This reread was a challenge to myself to see if my initial reading of the character Fanny Price in Jane Austen’s, Mansfield Park, would change. In that first reading I found her moralizing tone and timidity quite tedious. Although I have softened that assessment somewhat—and I wouldn’t call her conniving now, either—she remains one of my least liked of Jane Austen’s characters second only to Elizabeth Bennett.
In my initial reading I did not appreciate the liminal state in which Fanny Price enters Mansfield Park, a sort of “no-woman’s” status that gives her confusing messages. She comes to Mansfield Park as the 10 year-old daughter of Lady Bertram’s sister, Mrs. Price, whose large family is in difficult financial circumstances. As a niece and cousin to the Bertram’s four children Fanny really isn’t “upstairs” or “downstairs” and thanks to her Aunt Norris, who is Lady Bertram’s other sister and lives in the parsonage, she won’t ever be able to forget it. Fanny grows up as an afterthought, invisible until it is remembered that she might like similar things to her female cousins. Edmund remembers her most as does Sir Bertram when he is home, but she is easily forgotten when other more pressing issues impose. In social situations that call away her cousins she often stays behind to attend to Lady Bertram for whom she has become the de facto companion to whom “I can’t do without.” In this awkward, rankless state she finishes her childhood and grows into adolescence and beyond.
It is this awkward state in the family that I think shaped Fanny’s personality from her early days. She can’t speak up for herself without receiving a verbal wallop from Aunt Norris who constantly reminds her to be grateful of the tiniest scraps of attention and to remember her place. Yet, there are times she is treated like any member of the family, for example when she is given a horse to ride daily for her health or a fire in her room each day. It is a hard society to live in when you are never sure what you deserve. It is easier to try and stay invisible and out of the way, and not be put in a position that would call you out.
In this regard there is another aspect to Fanny Price I did not see in my first reading that is apparent now. From the very beginning of her life at Mansfield Park while she was often present in the action, she was put or placed herself, in the background, in the corner, by the curtains or at the end of the couch. By staying out of the way, she became a witness to all of the dynamics of the household. She became an astute observer to the looks, the tiny actions and tones of voices that may have said one thing, but meant another.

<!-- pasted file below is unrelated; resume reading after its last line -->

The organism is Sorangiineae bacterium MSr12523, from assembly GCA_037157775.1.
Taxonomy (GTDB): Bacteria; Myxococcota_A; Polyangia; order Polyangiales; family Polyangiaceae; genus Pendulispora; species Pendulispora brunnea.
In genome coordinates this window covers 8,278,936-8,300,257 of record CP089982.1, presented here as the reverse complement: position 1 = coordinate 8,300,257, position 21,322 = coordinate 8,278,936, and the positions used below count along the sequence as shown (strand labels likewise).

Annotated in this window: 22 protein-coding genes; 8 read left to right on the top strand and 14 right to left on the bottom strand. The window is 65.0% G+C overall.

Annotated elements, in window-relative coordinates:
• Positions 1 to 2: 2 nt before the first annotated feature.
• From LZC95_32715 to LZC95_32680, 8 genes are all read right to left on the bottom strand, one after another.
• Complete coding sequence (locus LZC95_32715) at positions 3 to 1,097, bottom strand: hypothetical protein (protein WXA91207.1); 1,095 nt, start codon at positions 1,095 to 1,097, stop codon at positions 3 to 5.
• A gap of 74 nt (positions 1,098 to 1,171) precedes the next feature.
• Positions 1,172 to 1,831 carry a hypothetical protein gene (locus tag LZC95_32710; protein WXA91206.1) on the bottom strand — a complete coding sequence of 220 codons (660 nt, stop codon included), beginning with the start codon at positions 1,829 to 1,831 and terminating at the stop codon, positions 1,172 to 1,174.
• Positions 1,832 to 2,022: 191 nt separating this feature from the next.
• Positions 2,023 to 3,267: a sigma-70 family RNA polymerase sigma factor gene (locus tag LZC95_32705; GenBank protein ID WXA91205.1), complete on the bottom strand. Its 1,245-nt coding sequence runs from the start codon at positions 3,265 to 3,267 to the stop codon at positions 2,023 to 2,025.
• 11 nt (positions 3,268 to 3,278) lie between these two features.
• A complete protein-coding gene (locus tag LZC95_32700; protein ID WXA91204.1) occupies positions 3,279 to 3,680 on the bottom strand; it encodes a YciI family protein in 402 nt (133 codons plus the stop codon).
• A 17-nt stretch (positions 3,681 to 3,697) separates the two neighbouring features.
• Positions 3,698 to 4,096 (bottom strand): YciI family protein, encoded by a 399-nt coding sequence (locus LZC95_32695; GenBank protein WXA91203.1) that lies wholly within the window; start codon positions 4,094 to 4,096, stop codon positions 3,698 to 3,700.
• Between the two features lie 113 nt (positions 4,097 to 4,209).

This makes Fanny wiser than most of her contemporaries, because as an observer who is on the outside, she must also keep so much to herself. Except when she goes running to Edmund to reveal all these observations and conversations that ruined it for me in my first reading, when I initially described her as being a moralizing tattle-tale, and very irritatingly so.
I should have read more carefully, as it is obvious that she goes to Edmund because he is one of the few people who actually listens to her, and who regards her feelings as honest and important. Those many ‘asides’ to Edmund, do get on my nerves, especially against Mary Crawford, but of course, it is because she likes him and she feels he is being led astray. I realize now it isn’t because Fanny is prudish when she tries to point out when Mary’s remarks are questionable, it is because she sincerely cares about Edmund’s reputation and does not want him to be brought down. And as we see at the end, this insight Providentially pays off.
And then we come to the end of the book and Edmund and Fanny are neatly wrapped up in a fine and bountiful bow. In my initial reading, while I assumed they’d be together, the swiftness and tidiness of their lives coming together was rather hard to believe, especially against all of the chaos that precedes it. And isn’t this often the case when characters lives change in seconds and the reader is left puzzled with brows furrowed? But Austen is a sly one and beats the critics to their objections with this lovely gem:
I purposely abstain from dates on this occasion, that every one may be at liberty to fix their own, aware that the cure of the unconquerable passions, and the transfer of unchanging attachments, must vary much as to time in different people. I only entreat everybody to believe that exactly at the time when it was quite natural that it should be so, and not a week earlier, Edmund did cease to care about Miss Crawford, and became as anxious to marry Fanny as Fanny herself could desire.
And everyone (mostly) lives happily ever after. Just as they should!
I read Mansfield Park with a particular purpose in mind and I did find insights that deepened my understanding of Fanny Price. But not enough to change my overall perception. However, in reading slowly and thoughtfully the reading experience was itself a great pleasure. I often read quickly and then go on to the next book forgetting that wonderful experience of being completely immersed in a book, taking my time to understand the large cast of characters and their stories. I didn’t realize my summer called for an exclusive read, but that became evident from the first few pages.